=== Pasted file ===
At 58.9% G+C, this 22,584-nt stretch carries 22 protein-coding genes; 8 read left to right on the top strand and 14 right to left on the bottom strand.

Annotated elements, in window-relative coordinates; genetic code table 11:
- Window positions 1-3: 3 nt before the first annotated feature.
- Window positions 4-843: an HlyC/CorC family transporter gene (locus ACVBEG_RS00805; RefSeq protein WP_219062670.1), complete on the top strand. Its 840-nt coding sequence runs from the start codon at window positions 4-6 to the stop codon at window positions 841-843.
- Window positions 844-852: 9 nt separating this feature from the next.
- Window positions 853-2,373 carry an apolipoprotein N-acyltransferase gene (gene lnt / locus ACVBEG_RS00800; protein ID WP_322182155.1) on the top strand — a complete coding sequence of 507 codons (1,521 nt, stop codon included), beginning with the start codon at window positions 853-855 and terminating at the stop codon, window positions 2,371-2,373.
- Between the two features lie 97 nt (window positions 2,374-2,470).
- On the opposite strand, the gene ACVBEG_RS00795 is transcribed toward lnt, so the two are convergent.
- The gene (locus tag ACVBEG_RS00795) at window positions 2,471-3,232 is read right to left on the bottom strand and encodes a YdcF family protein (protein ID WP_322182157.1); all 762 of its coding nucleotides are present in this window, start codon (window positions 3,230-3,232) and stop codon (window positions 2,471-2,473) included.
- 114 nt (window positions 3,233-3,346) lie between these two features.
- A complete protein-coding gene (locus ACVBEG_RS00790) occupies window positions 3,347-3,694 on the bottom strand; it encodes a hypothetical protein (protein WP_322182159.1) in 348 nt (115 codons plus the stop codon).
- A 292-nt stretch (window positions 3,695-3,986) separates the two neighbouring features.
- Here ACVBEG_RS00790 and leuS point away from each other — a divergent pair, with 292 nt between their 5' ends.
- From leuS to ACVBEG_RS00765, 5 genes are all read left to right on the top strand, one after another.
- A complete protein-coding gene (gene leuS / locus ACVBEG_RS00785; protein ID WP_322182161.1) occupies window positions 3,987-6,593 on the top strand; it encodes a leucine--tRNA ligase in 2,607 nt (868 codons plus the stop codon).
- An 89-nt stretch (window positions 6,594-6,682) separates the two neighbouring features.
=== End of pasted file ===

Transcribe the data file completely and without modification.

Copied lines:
At 58.9% G+C, this 22,584-nt stretch carries 22 protein-coding genes; 8 read left to right on the top strand and 14 right to left on the bottom strand.

Annotated elements, in window-relative coordinates; genetic code table 11:
- Window positions 1-3: 3 nt before the first annotated feature.
- Window positions 4-843: an HlyC/CorC family transporter gene (locus ACVBEG_RS00805; RefSeq protein WP_219062670.1), complete on the top strand. Its 840-nt coding sequence runs from the start codon at window positions 4-6 to the stop codon at window positions 841-843.
- Window positions 844-852: 9 nt separating this feature from the next.
- Window positions 853-2,373 carry an apolipoprotein N-acyltransferase gene (gene lnt / locus ACVBEG_RS00800; protein ID WP_322182155.1) on the top strand — a complete coding sequence of 507 codons (1,521 nt, stop codon included), beginning with the start codon at window positions 853-855 and terminating at the stop codon, window positions 2,371-2,373.
- Between the two features lie 97 nt (window positions 2,374-2,470).
- On the opposite strand, the gene ACVBEG_RS00795 is transcribed toward lnt, so the two are convergent.
- The gene (locus tag ACVBEG_RS00795) at window positions 2,471-3,232 is read right to left on the bottom strand and encodes a YdcF family protein (protein ID WP_322182157.1); all 762 of its coding nucleotides are present in this window, start codon (window positions 3,230-3,232) and stop codon (window positions 2,471-2,473) included.
- 114 nt (window positions 3,233-3,346) lie between these two features.
- A complete protein-coding gene (locus ACVBEG_RS00790) occupies window positions 3,347-3,694 on the bottom strand; it encodes a hypothetical protein (protein WP_322182159.1) in 348 nt (115 codons plus the stop codon).
- A 292-nt stretch (window positions 3,695-3,986) separates the two neighbouring features.
- Here ACVBEG_RS00790 and leuS point away from each other — a divergent pair, with 292 nt between their 5' ends.
- From leuS to ACVBEG_RS00765, 5 genes are all read left to right on the top strand, one after another.
- A complete protein-coding gene (gene leuS / locus ACVBEG_RS00785; protein ID WP_322182161.1) occupies window positions 3,987-6,593 on the top strand; it encodes a leucine--tRNA ligase in 2,607 nt (868 codons plus the stop codon).
- An 89-nt stretch (window positions 6,594-6,682) separates the two neighbouring features.